Brussels is both a historical crossroads of cultures and an archetypal melting pot for art, architecture, and music , while maintaining its own unique perspective—and sense of humor. We offer you a 48-hour visitors’ guide, which highlights important cultural touchstones as well as some more low-key things to do in Brussels.
Six different museums comprise the Royal Museums of Fine Arts of Belgium, with impressive collections spanning centuries of Flemish and Belgian art. There’s so much to see, it’s easy to spend several hours here. We recommend the Combi ticket which allows entry to the Modern, Old Masters, Fin-de-Siecle, and Magritte Museums.
Stroll through the sculpted, geometric green areas of Mont des Arts where you can enjoy the splendid city view from the esplanade at the end of the park, particularly at sunset.
Fans of fine art, music, and architecture will fall in love with the Palais des Beaux Arts. This extensive Art Nouveau palace is a work of art itself and plays host to art exhibitions, theater, film and literary events. Above all, though, this is the place to hear excellent classical music concerts in Brussels.
The Comics Art Museum is a great alternative to fine art. This museum, located inside an extraordinary Art Nouveau building, includes a library, auditorium, and permanent and temporary exhibits to satisfy family visitors and comic junkies alike. The majority of comics are Belgian, and international guests might be surprised to discover that familiar faces like Tintin and The Smurfs originated in Belgium.
Markets & Their Neighborhoods
The historically working-class Marolles district promises the “real” flea market experience with their daily market at Place du Jeu de Balle. Old books and records, appliances, instruments, clothing, antiques, jewelry, and more: sort through the junk to discover hidden gems—and the perfect souvenir.
The Sunday morning market at Gare du Midi is Brussels’ busiest and most famous. Locals come here to do their weekly shopping for fresh fruits, vegetables and delicacies like olives and cheeses. Prices really start dropping around closing, so stick around for some crazy bargains.
Antique-lovers are in for a real treat with the weekend antiques market at Place du Grand Sablon, as well as the many little shops, restaurants, and cafes open in this historical neighborhood throughout the week. The area is also home to some of the top Belgian chocolatiers, the perfect opportunity to satisfy your own sweet tooth or pick up those chocolates you promised your friends.
The panoramic spectacle of the Grand Place, or Grote Markt, is a touristic must and well worth visiting despite its heavy traffic. A striking combination of Gothic and Baroque architecture frames this historical central square, including splendidly ornate guildhalls and the soaring nobility of the Town Hall. You’ll want to take a photo or two.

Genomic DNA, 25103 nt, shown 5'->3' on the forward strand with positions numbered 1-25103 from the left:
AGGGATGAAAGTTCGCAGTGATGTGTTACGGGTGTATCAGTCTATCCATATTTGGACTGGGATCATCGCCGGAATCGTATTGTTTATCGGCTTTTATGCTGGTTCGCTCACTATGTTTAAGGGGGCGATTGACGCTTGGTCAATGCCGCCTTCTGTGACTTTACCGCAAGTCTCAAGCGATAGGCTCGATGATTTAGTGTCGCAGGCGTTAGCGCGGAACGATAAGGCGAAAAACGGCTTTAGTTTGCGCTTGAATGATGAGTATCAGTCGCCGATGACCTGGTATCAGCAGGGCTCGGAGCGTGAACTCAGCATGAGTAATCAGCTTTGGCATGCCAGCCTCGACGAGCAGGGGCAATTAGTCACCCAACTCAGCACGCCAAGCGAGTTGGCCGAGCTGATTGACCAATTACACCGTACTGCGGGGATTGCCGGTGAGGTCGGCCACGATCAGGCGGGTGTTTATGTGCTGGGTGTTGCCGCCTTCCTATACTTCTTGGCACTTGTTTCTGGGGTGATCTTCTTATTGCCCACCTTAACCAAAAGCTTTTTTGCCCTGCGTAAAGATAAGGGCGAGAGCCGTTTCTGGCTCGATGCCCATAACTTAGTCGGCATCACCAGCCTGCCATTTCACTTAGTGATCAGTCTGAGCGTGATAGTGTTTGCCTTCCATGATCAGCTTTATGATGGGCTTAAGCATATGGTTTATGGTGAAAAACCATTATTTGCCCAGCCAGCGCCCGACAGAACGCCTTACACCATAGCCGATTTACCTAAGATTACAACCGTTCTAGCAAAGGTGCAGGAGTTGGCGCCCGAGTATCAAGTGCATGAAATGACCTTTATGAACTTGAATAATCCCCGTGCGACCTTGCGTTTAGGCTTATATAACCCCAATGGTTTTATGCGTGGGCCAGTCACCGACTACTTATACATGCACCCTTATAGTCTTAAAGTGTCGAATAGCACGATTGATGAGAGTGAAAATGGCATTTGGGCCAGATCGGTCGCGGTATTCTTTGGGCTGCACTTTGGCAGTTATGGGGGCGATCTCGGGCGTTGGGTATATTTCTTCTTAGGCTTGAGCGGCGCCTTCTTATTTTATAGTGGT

Nearby, the Manneken Pis is probably one of Europe’s oddest tourist sites, an otherwise innocuous 17th century bronze statue of a boy urinating, which has somehow become a symbol of Brussels’ pride (and humor). The statue also has lesser-known female and canine counterparts, the Jeanneke Pis and Zinneke Pis respectively, if you have the time and patience to search them out. However, if the tiny mascot fails to impress, you can console yourself with a fresh waffle served nearby—delicious!
A bizarre but beloved structure, the Atomium was originally constructed for the 1958 World’s Fair Expo but has become a beloved symbol of the city. Enter each of the spheres to view exhibitions and visit the top for a sweeping view of Brussels and beyond. If the heights stir your appetite, stop in at the Panoramic Restaurant for a unique dining experience.
Galeries Royales Saint-Hubert, a stylish 19th century arcade near the Grand Place, provides ample opportunity for dreamy window shopping, not to mention it’s a nice spot for breakfast.
Drinks around Place Ste. Catherine
Le Vismet presents a classy but unpretentious setting for delicious seafood. Thanks to an open kitchen, you may be able to observe the chef’s expert preparations depending on where you’re seated. Alternatively, settle in at Le Pré Salé for some traditional Belgian comfort food. The moules-frites are their specialty. If drinks are your desire, drop by Monk, a cosy local bar away from the tourist grind. Here you can sample a selection of excellent Belgian beers and tasty snacks like cheese and sausage. For more ambiance, visit L’Archiduc, a small but authentic 1930’s jazz bar in a Brussels Art Deco style, and they still host occasional live music ensembles.
Concerts in the Evening
A perfect close to your evening, Brussels presents a rich ground for classical music concerts. The Palais de Beaux Arts houses several superior concert spaces from the expansive to the intimate, and its renowned Henry Le Boeuf Hall is the most exquisite. Seating 2,100, this beautiful oval concert hall boasts acoustic brilliance from every angle. An experience you won’t soon forget.